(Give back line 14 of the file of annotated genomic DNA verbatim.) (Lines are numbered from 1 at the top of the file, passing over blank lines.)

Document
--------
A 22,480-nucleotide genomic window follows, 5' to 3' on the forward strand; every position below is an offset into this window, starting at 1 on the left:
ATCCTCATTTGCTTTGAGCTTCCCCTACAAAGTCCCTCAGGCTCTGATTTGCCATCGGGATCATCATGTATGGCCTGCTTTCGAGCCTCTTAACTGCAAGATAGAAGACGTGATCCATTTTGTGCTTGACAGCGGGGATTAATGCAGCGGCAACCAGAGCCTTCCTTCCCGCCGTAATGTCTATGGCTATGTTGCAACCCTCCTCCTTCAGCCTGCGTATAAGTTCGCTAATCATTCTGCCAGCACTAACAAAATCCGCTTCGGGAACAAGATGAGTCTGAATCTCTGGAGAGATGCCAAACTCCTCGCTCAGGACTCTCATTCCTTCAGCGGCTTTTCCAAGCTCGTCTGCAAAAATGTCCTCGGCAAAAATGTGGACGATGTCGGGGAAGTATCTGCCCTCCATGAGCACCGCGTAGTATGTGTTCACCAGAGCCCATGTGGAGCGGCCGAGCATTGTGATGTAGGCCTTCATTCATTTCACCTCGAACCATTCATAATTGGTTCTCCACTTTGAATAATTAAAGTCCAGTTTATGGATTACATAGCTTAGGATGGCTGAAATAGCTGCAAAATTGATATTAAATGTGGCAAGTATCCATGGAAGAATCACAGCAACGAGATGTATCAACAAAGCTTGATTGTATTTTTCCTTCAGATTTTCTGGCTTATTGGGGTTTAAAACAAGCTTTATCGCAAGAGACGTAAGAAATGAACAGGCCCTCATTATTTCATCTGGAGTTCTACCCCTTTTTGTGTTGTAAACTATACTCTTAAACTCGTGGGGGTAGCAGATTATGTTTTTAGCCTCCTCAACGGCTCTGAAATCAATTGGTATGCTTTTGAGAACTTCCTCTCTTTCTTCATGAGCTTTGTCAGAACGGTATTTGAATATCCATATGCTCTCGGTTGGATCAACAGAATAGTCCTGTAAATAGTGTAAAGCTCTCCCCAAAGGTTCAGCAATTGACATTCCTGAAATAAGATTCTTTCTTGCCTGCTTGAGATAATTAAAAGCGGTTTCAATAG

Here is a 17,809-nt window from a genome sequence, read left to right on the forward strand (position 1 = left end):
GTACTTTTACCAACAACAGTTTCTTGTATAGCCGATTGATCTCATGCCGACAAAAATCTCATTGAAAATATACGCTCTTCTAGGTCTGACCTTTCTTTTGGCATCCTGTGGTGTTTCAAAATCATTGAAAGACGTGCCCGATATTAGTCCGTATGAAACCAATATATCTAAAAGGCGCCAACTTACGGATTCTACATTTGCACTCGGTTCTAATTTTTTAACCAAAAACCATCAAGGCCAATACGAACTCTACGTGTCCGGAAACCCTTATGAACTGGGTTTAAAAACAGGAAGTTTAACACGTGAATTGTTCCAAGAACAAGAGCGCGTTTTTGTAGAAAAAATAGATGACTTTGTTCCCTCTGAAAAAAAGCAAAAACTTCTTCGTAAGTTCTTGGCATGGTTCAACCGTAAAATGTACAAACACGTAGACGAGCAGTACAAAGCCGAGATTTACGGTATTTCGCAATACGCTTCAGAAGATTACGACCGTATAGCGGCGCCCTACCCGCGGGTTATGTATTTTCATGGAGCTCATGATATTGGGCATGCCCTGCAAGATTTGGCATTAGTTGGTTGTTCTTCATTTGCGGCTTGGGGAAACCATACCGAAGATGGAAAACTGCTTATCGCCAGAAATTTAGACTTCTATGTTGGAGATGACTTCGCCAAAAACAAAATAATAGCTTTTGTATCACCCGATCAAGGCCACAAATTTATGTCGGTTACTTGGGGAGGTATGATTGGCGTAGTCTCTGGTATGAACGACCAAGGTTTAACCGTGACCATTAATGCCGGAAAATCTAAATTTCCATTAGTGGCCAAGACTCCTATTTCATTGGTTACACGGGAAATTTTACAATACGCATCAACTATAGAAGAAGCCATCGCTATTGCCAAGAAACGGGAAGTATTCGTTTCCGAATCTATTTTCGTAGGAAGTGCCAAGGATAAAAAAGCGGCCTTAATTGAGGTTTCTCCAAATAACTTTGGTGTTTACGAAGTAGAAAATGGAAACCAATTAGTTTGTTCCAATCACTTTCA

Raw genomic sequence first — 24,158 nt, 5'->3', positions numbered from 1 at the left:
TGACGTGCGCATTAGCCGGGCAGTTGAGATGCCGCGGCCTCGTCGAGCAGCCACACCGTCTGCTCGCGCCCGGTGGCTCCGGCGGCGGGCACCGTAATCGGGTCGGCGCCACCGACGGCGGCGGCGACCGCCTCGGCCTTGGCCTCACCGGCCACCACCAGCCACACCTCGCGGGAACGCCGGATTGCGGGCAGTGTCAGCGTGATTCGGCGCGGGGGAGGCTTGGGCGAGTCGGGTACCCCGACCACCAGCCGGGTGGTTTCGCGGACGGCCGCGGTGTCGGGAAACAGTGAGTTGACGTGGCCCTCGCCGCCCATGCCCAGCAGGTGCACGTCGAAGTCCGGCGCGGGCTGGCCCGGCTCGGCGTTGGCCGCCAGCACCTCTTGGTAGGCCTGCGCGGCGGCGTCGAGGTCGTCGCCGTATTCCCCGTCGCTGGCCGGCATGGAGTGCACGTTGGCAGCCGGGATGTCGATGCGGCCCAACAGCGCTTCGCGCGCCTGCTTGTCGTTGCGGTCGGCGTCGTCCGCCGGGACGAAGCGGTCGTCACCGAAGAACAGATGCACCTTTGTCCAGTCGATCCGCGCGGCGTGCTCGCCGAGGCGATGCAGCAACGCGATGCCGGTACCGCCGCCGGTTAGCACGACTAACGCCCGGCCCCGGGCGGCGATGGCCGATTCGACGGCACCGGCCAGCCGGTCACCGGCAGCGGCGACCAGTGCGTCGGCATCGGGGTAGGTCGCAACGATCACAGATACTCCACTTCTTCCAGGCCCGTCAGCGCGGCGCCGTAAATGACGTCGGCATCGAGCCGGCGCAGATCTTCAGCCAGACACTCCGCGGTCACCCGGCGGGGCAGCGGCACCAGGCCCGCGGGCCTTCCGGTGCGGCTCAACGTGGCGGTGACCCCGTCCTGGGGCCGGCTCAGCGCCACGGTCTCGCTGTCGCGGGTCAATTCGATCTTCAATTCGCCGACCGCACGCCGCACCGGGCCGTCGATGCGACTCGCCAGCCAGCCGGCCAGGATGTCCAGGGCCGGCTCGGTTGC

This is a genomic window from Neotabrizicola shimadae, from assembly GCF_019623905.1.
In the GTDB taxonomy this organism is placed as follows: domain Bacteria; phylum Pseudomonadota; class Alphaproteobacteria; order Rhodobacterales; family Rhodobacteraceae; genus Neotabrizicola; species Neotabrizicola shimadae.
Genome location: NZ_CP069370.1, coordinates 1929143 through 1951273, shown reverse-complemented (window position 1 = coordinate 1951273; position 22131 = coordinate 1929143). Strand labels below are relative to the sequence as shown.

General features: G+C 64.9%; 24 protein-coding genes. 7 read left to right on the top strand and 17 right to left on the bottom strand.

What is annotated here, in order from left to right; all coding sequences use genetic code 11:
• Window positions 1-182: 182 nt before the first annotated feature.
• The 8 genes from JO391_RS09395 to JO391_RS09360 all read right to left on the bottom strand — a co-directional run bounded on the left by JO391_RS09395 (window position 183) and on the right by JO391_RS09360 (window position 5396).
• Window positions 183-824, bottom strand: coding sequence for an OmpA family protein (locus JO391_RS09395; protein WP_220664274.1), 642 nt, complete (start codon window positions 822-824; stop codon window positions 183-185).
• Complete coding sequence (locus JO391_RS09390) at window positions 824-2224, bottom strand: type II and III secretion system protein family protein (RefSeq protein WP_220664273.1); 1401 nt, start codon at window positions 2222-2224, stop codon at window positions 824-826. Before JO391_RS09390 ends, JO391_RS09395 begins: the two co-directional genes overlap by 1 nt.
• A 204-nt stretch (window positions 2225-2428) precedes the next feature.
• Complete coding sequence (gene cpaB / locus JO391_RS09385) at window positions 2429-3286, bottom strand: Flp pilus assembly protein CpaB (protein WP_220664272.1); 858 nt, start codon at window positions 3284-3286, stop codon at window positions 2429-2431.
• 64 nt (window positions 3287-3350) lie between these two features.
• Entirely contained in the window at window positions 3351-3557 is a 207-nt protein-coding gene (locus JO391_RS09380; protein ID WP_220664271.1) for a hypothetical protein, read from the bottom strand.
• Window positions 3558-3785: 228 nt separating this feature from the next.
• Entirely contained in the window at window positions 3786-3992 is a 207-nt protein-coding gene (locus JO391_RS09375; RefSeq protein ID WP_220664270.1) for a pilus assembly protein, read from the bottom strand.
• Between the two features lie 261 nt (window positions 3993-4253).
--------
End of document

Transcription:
• Window positions 183-824, bottom strand: coding sequence for an OmpA family protein (locus JO391_RS09395; protein WP_220664274.1), 642 nt, complete (start codon window positions 822-824; stop codon window positions 183-185).